Mexican villagers missing after landslide in wake of floods
Tuesday, November 6, 2007
VILLAHERMOSA, Mexico -- A massive wave of mud and water swept through a Mexican village Monday and up to 16 people were feared buried, officials said, as rescuers elsewhere worked furiously to deliver aid to victims of devastating flooding in southern Mexico.
A landslide blocked a rain-swollen river and pushed a wall of water and debris over the remote Chiapas state village of San Juan Grijalva, home to about 600 people, most of whom fled into the hills ahead of the advancing wave.
The community, 45 miles southwest of Villahermosa, is near to the border of heavily flooded Tabasco state and linked to the same river systems. The landslide was the latest damage caused by a week of flooding and heavy rains that left 80 percent of Tabasco under water, destroying or damaging the homes of about half a million people.
President Bush expressed his sympathy Monday to Mexican President Felipe Calderon over the suffering caused by the flooding. Gordon Johndroe, a spokesman for the National Security Council, said Bush told Calderon the United States was ready to help the Mexican people meet their immediate needs and rebuild their lives and communities.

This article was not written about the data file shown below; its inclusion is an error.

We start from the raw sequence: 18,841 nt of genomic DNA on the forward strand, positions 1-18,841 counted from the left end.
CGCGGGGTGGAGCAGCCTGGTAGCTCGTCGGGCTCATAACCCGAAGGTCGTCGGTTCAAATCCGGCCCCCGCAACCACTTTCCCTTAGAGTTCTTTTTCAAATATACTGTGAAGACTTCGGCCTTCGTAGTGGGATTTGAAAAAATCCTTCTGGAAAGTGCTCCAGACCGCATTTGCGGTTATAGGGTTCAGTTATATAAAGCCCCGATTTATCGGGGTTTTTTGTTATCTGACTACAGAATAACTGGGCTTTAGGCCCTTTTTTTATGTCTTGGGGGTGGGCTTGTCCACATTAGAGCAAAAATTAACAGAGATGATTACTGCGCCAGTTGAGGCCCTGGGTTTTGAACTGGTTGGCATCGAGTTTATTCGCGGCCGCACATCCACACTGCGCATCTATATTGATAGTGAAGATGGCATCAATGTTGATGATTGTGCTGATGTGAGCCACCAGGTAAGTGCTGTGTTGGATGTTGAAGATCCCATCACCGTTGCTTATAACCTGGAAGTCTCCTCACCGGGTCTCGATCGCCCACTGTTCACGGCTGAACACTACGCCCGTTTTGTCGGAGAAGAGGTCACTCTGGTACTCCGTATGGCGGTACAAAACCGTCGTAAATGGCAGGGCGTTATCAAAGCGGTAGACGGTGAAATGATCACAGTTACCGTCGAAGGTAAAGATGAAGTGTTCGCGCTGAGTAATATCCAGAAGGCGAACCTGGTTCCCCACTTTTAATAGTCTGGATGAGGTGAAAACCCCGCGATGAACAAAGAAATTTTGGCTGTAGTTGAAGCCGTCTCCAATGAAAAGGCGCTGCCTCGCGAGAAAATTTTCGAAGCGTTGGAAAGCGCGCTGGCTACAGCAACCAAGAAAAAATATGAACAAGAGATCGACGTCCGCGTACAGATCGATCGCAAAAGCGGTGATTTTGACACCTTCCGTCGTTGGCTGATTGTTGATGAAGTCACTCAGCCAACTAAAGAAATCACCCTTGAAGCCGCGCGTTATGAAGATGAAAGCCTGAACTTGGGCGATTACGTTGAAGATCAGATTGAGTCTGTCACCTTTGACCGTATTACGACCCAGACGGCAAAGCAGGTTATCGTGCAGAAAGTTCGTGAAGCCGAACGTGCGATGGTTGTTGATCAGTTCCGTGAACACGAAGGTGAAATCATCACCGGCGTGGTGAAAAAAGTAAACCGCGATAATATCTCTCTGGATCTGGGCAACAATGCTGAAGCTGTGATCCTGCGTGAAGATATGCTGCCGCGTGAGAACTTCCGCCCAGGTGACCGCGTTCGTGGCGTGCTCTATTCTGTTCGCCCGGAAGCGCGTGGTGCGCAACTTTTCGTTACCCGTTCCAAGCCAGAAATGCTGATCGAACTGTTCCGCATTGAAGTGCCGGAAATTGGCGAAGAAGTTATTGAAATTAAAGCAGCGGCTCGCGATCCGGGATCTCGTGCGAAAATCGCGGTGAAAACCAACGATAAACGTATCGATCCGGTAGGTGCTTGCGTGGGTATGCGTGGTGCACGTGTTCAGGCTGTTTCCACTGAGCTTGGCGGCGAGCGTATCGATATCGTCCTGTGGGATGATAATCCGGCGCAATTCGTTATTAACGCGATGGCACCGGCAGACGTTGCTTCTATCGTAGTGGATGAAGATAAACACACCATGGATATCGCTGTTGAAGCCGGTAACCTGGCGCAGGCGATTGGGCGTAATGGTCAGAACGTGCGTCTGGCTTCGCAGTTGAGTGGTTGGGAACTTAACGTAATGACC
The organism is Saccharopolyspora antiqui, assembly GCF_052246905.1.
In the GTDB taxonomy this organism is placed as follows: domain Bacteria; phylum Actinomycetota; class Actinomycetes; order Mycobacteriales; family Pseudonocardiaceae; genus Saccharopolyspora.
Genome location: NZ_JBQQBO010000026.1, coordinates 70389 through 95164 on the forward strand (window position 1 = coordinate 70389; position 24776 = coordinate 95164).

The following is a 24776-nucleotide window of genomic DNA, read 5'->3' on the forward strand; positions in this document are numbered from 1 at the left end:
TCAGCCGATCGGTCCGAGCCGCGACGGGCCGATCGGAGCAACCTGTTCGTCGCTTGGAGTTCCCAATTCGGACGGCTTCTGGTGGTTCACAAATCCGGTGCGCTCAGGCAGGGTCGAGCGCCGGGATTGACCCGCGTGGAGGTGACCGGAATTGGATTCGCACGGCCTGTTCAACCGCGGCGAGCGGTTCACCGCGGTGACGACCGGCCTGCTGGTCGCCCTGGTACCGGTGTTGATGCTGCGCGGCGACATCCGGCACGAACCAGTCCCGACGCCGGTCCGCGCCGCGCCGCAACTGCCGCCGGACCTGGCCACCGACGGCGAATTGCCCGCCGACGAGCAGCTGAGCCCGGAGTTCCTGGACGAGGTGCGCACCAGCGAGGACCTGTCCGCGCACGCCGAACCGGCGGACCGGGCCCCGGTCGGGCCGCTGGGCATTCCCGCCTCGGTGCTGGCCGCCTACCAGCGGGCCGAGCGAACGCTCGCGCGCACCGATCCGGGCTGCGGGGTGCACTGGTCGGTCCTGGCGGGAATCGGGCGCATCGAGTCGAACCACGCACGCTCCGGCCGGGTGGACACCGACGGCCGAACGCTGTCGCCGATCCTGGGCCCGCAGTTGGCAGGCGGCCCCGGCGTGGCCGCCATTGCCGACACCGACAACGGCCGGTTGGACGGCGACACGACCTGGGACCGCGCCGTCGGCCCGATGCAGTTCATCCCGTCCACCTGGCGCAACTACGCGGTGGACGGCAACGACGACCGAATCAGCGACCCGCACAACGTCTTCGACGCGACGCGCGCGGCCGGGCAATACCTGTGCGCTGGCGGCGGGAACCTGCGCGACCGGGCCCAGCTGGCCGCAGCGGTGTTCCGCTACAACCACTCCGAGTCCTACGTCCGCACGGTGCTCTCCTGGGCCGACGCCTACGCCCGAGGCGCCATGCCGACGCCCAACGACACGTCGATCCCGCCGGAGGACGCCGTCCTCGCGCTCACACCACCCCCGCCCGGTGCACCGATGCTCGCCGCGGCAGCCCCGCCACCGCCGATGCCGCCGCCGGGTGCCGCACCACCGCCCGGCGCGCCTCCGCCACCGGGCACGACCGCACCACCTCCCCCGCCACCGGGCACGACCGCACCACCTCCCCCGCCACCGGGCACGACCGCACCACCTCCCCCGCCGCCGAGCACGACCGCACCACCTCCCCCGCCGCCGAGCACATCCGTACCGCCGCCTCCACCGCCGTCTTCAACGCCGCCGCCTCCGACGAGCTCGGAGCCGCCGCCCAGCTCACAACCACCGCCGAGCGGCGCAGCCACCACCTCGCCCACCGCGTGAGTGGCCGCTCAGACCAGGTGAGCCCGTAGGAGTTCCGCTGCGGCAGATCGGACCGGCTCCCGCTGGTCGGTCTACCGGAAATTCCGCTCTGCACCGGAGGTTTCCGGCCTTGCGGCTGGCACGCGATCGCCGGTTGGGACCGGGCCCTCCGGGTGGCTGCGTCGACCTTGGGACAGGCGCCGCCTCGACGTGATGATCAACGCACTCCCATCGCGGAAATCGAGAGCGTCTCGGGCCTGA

U.S. ambassador Tony Garza said the U.S. had pledged $300,000 in emergency assistance to Tabasco and Chiapas.
"Americans know only too well the horrible impact of such natural disasters on the lives of individuals and communities, and we are anxious to join the international community in providing assistance to our neighbors," he said.
After Hurricane Katrina struck the U.S. in 2005, Mexico sent a convoy of about 200 unarmed soldiers and medical personnel across the border to aid in the recovery with portable kitchens and water treatment equipment.